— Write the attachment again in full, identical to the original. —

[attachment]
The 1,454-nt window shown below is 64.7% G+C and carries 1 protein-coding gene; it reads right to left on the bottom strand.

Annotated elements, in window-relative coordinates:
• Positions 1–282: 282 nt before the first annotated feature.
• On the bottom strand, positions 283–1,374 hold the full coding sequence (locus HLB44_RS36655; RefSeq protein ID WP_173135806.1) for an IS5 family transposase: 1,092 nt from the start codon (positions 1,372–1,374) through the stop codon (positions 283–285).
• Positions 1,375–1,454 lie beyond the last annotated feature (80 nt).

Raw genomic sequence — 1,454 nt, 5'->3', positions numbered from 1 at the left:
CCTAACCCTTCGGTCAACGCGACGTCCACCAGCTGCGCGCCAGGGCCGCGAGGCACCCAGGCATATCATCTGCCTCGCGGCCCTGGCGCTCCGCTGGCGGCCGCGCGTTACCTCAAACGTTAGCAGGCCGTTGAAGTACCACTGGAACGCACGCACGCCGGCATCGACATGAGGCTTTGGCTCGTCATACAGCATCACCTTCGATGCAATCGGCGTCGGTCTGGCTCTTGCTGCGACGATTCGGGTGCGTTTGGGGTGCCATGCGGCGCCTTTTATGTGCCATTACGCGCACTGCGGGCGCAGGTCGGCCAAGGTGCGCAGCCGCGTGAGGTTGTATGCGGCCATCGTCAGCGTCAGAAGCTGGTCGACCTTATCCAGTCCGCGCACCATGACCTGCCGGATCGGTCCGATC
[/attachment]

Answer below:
The 1,454-nt window shown below is 64.7% G+C and carries 1 protein-coding gene; it reads right to left on the bottom strand.

Annotated elements, in window-relative coordinates:
• Positions 1–282: 282 nt before the first annotated feature.
• On the bottom strand, positions 283–1,374 hold the full coding sequence (locus HLB44_RS36655; RefSeq protein ID WP_173135806.1) for an IS5 family transposase: 1,092 nt from the start codon (positions 1,372–1,374) through the stop codon (positions 283–285).
• Positions 1,375–1,454 lie beyond the last annotated feature (80 nt).

Raw genomic sequence — 1,454 nt, 5'->3', positions numbered from 1 at the left:
CCTAACCCTTCGGTCAACGCGACGTCCACCAGCTGCGCGCCAGGGCCGCGAGGCACCCAGGCATATCATCTGCCTCGCGGCCCTGGCGCTCCGCTGGCGGCCGCGCGTTACCTCAAACGTTAGCAGGCCGTTGAAGTACCACTGGAACGCACGCACGCCGGCATCGACATGAGGCTTTGGCTCGTCATACAGCATCACCTTCGATGCAATCGGCGTCGGTCTGGCTCTTGCTGCGACGATTCGGGTGCGTTTGGGGTGCCATGCGGCGCCTTTTATGTGCCATTACGCGCACTGCGGGCGCAGGTCGGCCAAGGTGCGCAGCCGCGTGAGGTTGTATGCGGCCATCGTCAGCGTCAGAAGCTGGTCGACCTTATCCAGTCCGCGCACCATGACCTGCCGGATCGGTCCGATC